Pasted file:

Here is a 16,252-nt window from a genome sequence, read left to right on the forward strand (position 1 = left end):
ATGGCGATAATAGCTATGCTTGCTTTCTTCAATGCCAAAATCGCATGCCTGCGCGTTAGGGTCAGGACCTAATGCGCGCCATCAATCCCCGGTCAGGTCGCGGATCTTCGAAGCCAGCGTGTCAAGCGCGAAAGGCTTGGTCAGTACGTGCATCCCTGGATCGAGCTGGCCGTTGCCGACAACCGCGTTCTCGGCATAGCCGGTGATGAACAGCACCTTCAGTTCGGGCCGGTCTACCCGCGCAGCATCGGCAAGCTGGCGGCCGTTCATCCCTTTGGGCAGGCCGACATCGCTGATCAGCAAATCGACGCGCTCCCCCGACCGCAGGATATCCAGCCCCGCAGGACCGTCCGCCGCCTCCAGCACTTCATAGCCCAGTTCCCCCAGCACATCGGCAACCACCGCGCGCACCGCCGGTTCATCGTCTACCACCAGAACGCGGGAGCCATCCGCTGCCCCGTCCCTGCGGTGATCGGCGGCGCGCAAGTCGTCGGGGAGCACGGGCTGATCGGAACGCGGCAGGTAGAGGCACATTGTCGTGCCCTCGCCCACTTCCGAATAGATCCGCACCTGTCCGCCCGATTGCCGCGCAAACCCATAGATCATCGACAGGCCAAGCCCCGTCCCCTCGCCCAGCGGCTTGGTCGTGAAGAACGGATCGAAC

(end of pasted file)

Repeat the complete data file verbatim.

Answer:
Here is a 16,252-nt window from a genome sequence, read left to right on the forward strand (position 1 = left end):
ATGGCGATAATAGCTATGCTTGCTTTCTTCAATGCCAAAATCGCATGCCTGCGCGTTAGGGTCAGGACCTAATGCGCGCCATCAATCCCCGGTCAGGTCGCGGATCTTCGAAGCCAGCGTGTCAAGCGCGAAAGGCTTGGTCAGTACGTGCATCCCTGGATCGAGCTGGCCGTTGCCGACAACCGCGTTCTCGGCATAGCCGGTGATGAACAGCACCTTCAGTTCGGGCCGGTCTACCCGCGCAGCATCGGCAAGCTGGCGGCCGTTCATCCCTTTGGGCAGGCCGACATCGCTGATCAGCAAATCGACGCGCTCCCCCGACCGCAGGATATCCAGCCCCGCAGGACCGTCCGCCGCCTCCAGCACTTCATAGCCCAGTTCCCCCAGCACATCGGCAACCACCGCGCGCACCGCCGGTTCATCGTCTACCACCAGAACGCGGGAGCCATCCGCTGCCCCGTCCCTGCGGTGATCGGCGGCGCGCAAGTCGTCGGGGAGCACGGGCTGATCGGAACGCGGCAGGTAGAGGCACATTGTCGTGCCCTCGCCCACTTCCGAATAGATCCGCACCTGTCCGCCCGATTGCCGCGCAAACCCATAGATCATCGACAGGCCAAGCCCCGTCCCCTCGCCCAGCGGCTTGGTCGTGAAGAACGGATCGAAC